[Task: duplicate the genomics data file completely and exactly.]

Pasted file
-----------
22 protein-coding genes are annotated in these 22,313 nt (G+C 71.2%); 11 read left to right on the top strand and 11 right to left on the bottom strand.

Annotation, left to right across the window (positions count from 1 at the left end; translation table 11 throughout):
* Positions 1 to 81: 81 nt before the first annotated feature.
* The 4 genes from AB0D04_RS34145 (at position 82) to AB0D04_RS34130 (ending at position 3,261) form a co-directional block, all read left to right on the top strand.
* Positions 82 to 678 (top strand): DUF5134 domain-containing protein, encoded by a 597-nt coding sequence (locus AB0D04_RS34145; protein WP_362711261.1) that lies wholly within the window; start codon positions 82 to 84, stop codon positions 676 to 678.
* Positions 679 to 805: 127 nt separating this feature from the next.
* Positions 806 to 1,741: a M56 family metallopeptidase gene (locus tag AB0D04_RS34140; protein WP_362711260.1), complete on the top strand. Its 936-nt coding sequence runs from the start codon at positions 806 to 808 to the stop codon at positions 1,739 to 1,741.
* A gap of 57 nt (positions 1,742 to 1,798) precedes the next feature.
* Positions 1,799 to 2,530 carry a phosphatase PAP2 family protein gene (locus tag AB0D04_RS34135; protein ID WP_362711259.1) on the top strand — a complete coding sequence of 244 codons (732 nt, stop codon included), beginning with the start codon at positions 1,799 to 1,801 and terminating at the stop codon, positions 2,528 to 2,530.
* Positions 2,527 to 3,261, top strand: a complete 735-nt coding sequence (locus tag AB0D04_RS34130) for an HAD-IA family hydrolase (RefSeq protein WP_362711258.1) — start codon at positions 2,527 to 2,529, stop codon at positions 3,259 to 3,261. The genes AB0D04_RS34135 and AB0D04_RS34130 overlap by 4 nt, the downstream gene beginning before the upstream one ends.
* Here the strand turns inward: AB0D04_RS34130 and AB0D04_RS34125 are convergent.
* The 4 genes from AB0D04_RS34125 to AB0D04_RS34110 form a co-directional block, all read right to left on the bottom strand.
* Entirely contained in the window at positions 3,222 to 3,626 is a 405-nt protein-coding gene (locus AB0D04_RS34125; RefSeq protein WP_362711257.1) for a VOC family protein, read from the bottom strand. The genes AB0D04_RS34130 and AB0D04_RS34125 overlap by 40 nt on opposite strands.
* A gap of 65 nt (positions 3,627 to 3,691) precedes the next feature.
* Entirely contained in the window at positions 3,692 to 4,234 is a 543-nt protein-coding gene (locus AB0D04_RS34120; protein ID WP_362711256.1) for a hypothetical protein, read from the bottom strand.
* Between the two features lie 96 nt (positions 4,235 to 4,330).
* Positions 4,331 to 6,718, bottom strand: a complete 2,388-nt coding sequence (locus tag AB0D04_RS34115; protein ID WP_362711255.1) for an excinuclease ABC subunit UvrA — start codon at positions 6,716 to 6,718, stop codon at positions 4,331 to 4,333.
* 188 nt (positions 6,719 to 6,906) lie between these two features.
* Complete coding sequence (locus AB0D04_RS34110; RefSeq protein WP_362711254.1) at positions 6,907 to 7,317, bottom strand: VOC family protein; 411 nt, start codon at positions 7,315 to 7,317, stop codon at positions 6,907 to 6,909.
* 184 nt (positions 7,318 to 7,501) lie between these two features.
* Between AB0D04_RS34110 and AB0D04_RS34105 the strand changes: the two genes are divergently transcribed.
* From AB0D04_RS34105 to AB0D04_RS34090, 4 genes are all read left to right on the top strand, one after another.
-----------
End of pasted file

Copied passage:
22 protein-coding genes are annotated in these 22,313 nt (G+C 71.2%); 11 read left to right on the top strand and 11 right to left on the bottom strand.

Annotation, left to right across the window (positions count from 1 at the left end; translation table 11 throughout):
* Positions 1 to 81: 81 nt before the first annotated feature.
* The 4 genes from AB0D04_RS34145 (at position 82) to AB0D04_RS34130 (ending at position 3,261) form a co-directional block, all read left to right on the top strand.
* Positions 82 to 678 (top strand): DUF5134 domain-containing protein, encoded by a 597-nt coding sequence (locus AB0D04_RS34145; protein WP_362711261.1) that lies wholly within the window; start codon positions 82 to 84, stop codon positions 676 to 678.
* Positions 679 to 805: 127 nt separating this feature from the next.
* Positions 806 to 1,741: a M56 family metallopeptidase gene (locus tag AB0D04_RS34140; protein WP_362711260.1), complete on the top strand. Its 936-nt coding sequence runs from the start codon at positions 806 to 808 to the stop codon at positions 1,739 to 1,741.
* A gap of 57 nt (positions 1,742 to 1,798) precedes the next feature.
* Positions 1,799 to 2,530 carry a phosphatase PAP2 family protein gene (locus tag AB0D04_RS34135; protein ID WP_362711259.1) on the top strand — a complete coding sequence of 244 codons (732 nt, stop codon included), beginning with the start codon at positions 1,799 to 1,801 and terminating at the stop codon, positions 2,528 to 2,530.
* Positions 2,527 to 3,261, top strand: a complete 735-nt coding sequence (locus tag AB0D04_RS34130) for an HAD-IA family hydrolase (RefSeq protein WP_362711258.1) — start codon at positions 2,527 to 2,529, stop codon at positions 3,259 to 3,261. The genes AB0D04_RS34135 and AB0D04_RS34130 overlap by 4 nt, the downstream gene beginning before the upstream one ends.
* Here the strand turns inward: AB0D04_RS34130 and AB0D04_RS34125 are convergent.
* The 4 genes from AB0D04_RS34125 to AB0D04_RS34110 form a co-directional block, all read right to left on the bottom strand.
* Entirely contained in the window at positions 3,222 to 3,626 is a 405-nt protein-coding gene (locus AB0D04_RS34125; RefSeq protein WP_362711257.1) for a VOC family protein, read from the bottom strand. The genes AB0D04_RS34130 and AB0D04_RS34125 overlap by 40 nt on opposite strands.
* A gap of 65 nt (positions 3,627 to 3,691) precedes the next feature.
* Entirely contained in the window at positions 3,692 to 4,234 is a 543-nt protein-coding gene (locus AB0D04_RS34120; protein ID WP_362711256.1) for a hypothetical protein, read from the bottom strand.
* Between the two features lie 96 nt (positions 4,235 to 4,330).
* Positions 4,331 to 6,718, bottom strand: a complete 2,388-nt coding sequence (locus tag AB0D04_RS34115; protein ID WP_362711255.1) for an excinuclease ABC subunit UvrA — start codon at positions 6,716 to 6,718, stop codon at positions 4,331 to 4,333.
* 188 nt (positions 6,719 to 6,906) lie between these two features.
* Complete coding sequence (locus AB0D04_RS34110; RefSeq protein WP_362711254.1) at positions 6,907 to 7,317, bottom strand: VOC family protein; 411 nt, start codon at positions 7,315 to 7,317, stop codon at positions 6,907 to 6,909.
* 184 nt (positions 7,318 to 7,501) lie between these two features.
* Between AB0D04_RS34110 and AB0D04_RS34105 the strand changes: the two genes are divergently transcribed.
* From AB0D04_RS34105 to AB0D04_RS34090, 4 genes are all read left to right on the top strand, one after another.